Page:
Doing field recordings in the Mongolian countryside is totally unpredictable. Upon arriving to my homestay family this time I was told that a three-day festival would be taking place in the soum (county) center (a 30 kilometer motorcycle ride from our ger) and that my host-dad, Tseveng, who had agreed to recording ten to fifteen songs and several videos of him performing, would be attending that festival everyday. Meaning one third of the time I had expected to have for recording was already cut short. I quickly realized and accepted that my plans would have to change and tried to make the most of what I was given. Another student, our Mongolian friend and translator, and I were shuffled back and forth from our ger to the soum center to take part in the festivities: blessing the a lake and a mountain to “make them happy”, a singing competition, horse racing, Mongolian wrestling, singing, lots of card playing, and a feast with Buddhist Lamas.
In between events we would go to the local restaurant to grab a few khuushuur (fried dumplings) or take a short break in Tseveng’s brother’s ger. On multiple occasions we would find ourselves sitting in his ger, seemingly waiting for something, when suddenly I would be told “you should start setting up” as if I should have known that I would be recording someone the whole time. Never knowing exactly who I would be recording, I was excited when an older woman walked in and after having a customary bowl of milk tea got ready for our interview. As we got started, my Mongolian friend remarked, “she’s smiling!”
I believe Soumya was in her late 70’s and has eleven children. After having four, the Socialist government rewarded her with a medal, and when she had her sixth child she was given a second medal. She had been named her soum’s best herder and was well know for her ability to raise baby animals. She recounted how when she was younger, children would be told to wait outside the ger if there were a lot of adults inside. Children used to have more respect for their elders and would wait outside, listening to the adults singing.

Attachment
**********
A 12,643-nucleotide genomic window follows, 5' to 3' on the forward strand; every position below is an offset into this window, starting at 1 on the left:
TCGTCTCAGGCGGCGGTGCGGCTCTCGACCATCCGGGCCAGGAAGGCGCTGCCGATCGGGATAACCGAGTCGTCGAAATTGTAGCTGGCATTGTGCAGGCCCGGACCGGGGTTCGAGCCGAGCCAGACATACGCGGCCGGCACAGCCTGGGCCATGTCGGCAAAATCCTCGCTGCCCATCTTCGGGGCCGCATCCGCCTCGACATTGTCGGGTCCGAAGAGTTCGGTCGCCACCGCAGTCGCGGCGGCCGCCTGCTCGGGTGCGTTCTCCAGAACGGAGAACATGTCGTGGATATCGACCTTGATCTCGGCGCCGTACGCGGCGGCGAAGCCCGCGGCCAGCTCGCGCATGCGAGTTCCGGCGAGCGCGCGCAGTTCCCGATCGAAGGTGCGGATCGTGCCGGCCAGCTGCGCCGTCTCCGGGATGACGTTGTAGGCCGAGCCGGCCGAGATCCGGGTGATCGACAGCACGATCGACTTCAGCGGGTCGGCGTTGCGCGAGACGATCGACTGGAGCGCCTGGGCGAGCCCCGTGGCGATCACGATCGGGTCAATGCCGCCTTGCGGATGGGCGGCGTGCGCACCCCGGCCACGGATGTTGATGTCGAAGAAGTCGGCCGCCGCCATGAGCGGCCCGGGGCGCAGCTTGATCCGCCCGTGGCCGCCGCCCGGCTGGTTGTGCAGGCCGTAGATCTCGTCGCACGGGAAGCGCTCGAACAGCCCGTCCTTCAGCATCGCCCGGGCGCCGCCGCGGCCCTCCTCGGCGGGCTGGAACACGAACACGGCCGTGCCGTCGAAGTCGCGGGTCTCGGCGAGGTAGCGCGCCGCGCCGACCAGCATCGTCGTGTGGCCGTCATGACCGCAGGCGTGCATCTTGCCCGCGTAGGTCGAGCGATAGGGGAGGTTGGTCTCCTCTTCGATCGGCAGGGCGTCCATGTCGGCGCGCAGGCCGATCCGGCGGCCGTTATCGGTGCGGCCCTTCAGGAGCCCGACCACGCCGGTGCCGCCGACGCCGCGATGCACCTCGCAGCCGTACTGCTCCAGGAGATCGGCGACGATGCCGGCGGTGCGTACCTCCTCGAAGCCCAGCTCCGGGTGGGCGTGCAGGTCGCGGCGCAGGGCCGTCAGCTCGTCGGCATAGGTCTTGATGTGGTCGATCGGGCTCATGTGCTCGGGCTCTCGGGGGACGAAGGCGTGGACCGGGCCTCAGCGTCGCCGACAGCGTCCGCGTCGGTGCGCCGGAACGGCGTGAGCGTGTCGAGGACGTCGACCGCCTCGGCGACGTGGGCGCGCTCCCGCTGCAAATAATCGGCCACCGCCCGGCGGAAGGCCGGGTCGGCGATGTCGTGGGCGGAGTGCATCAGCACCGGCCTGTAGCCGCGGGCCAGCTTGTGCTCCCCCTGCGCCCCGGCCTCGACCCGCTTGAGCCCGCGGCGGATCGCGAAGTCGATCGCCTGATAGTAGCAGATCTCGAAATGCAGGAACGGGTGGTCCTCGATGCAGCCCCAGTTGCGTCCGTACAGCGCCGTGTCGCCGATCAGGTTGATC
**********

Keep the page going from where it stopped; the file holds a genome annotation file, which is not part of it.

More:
After the recording was over, Soumya asked to listen to the recording and said, “that’s exactly what I thought it sounded like”, which, without realizing it, was the best compliment she could have given me. As I started packing up to leave, I was told that Soumya wanted a picture. I eagerly started to hand my camera to a friend, honored that Soumya would want a picture with me, but was told, “No! She wants you to take a picture of just her”. A little disappointed, I prepared to take the picture as she slowly put on a dark red bowler hat and second deel. As I got ready to take the picture I realized that she had put the deel on because she wanted me to photograph her wearing the two pins that she had mentioned early. I had heard of the medals before, but had written them of as “Socialist propaganda”. Taking the picture, I was struck by the pride with which Soumya displayed her literal badges of motherhood.
I was told at the beginning of my interview with Soumya to “make it quick, she’s very old”. As I asked her about her life, motherhood, and her music, she energetically answered all my questions through a never ending smile, clearly excited to share her stories with me. As I watched her leave the ger and climb on the back of my host-brother’s motorcycle, I wished I had ignored that instruction. Interviewing herders in the Mongolian countryside, I have to accept that I will never see most of them again.
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